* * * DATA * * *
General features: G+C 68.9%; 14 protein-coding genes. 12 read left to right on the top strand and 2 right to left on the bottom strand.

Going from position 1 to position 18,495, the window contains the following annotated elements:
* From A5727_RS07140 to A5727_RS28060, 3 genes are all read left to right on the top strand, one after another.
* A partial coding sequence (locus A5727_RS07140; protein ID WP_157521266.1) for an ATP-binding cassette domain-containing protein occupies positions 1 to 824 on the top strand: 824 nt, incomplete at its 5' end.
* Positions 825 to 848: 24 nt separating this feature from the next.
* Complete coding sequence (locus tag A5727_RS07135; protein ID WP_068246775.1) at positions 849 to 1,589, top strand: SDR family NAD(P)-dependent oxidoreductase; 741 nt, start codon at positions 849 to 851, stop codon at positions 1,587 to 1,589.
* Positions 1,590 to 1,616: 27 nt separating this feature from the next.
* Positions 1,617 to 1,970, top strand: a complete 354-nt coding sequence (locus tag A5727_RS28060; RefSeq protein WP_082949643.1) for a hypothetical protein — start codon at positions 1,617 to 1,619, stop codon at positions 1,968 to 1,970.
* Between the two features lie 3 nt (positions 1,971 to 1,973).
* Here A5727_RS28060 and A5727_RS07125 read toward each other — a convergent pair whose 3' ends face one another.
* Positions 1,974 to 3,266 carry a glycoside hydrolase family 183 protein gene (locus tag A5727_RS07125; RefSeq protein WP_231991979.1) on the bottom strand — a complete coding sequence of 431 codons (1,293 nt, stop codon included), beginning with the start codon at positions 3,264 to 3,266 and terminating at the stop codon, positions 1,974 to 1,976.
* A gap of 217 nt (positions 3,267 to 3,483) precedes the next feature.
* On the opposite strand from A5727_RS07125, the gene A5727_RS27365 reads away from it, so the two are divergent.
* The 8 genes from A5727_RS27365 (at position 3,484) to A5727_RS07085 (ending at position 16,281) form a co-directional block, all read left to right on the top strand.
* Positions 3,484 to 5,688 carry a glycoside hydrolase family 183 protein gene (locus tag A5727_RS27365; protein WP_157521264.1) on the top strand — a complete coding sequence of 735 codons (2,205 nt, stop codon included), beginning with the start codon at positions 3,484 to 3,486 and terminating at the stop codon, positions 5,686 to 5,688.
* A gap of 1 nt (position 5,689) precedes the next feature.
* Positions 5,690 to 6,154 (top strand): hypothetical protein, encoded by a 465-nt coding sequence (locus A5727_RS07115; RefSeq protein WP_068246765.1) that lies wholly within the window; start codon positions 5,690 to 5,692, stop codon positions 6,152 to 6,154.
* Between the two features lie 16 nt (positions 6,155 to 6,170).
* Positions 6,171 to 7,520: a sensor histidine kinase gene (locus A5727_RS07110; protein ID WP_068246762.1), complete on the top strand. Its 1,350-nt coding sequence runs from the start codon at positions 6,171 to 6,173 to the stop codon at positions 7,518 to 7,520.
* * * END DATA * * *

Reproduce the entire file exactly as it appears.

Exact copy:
General features: G+C 68.9%; 14 protein-coding genes. 12 read left to right on the top strand and 2 right to left on the bottom strand.

Going from position 1 to position 18,495, the window contains the following annotated elements:
* From A5727_RS07140 to A5727_RS28060, 3 genes are all read left to right on the top strand, one after another.
* A partial coding sequence (locus A5727_RS07140; protein ID WP_157521266.1) for an ATP-binding cassette domain-containing protein occupies positions 1 to 824 on the top strand: 824 nt, incomplete at its 5' end.
* Positions 825 to 848: 24 nt separating this feature from the next.
* Complete coding sequence (locus tag A5727_RS07135; protein ID WP_068246775.1) at positions 849 to 1,589, top strand: SDR family NAD(P)-dependent oxidoreductase; 741 nt, start codon at positions 849 to 851, stop codon at positions 1,587 to 1,589.
* Positions 1,590 to 1,616: 27 nt separating this feature from the next.
* Positions 1,617 to 1,970, top strand: a complete 354-nt coding sequence (locus tag A5727_RS28060; RefSeq protein WP_082949643.1) for a hypothetical protein — start codon at positions 1,617 to 1,619, stop codon at positions 1,968 to 1,970.
* Between the two features lie 3 nt (positions 1,971 to 1,973).
* Here A5727_RS28060 and A5727_RS07125 read toward each other — a convergent pair whose 3' ends face one another.
* Positions 1,974 to 3,266 carry a glycoside hydrolase family 183 protein gene (locus tag A5727_RS07125; RefSeq protein WP_231991979.1) on the bottom strand — a complete coding sequence of 431 codons (1,293 nt, stop codon included), beginning with the start codon at positions 3,264 to 3,266 and terminating at the stop codon, positions 1,974 to 1,976.
* A gap of 217 nt (positions 3,267 to 3,483) precedes the next feature.
* On the opposite strand from A5727_RS07125, the gene A5727_RS27365 reads away from it, so the two are divergent.
* The 8 genes from A5727_RS27365 (at position 3,484) to A5727_RS07085 (ending at position 16,281) form a co-directional block, all read left to right on the top strand.
* Positions 3,484 to 5,688 carry a glycoside hydrolase family 183 protein gene (locus tag A5727_RS27365; protein WP_157521264.1) on the top strand — a complete coding sequence of 735 codons (2,205 nt, stop codon included), beginning with the start codon at positions 3,484 to 3,486 and terminating at the stop codon, positions 5,686 to 5,688.
* A gap of 1 nt (position 5,689) precedes the next feature.
* Positions 5,690 to 6,154 (top strand): hypothetical protein, encoded by a 465-nt coding sequence (locus A5727_RS07115; RefSeq protein WP_068246765.1) that lies wholly within the window; start codon positions 5,690 to 5,692, stop codon positions 6,152 to 6,154.
* Between the two features lie 16 nt (positions 6,155 to 6,170).
* Positions 6,171 to 7,520: a sensor histidine kinase gene (locus A5727_RS07110; protein ID WP_068246762.1), complete on the top strand. Its 1,350-nt coding sequence runs from the start codon at positions 6,171 to 6,173 to the stop codon at positions 7,518 to 7,520.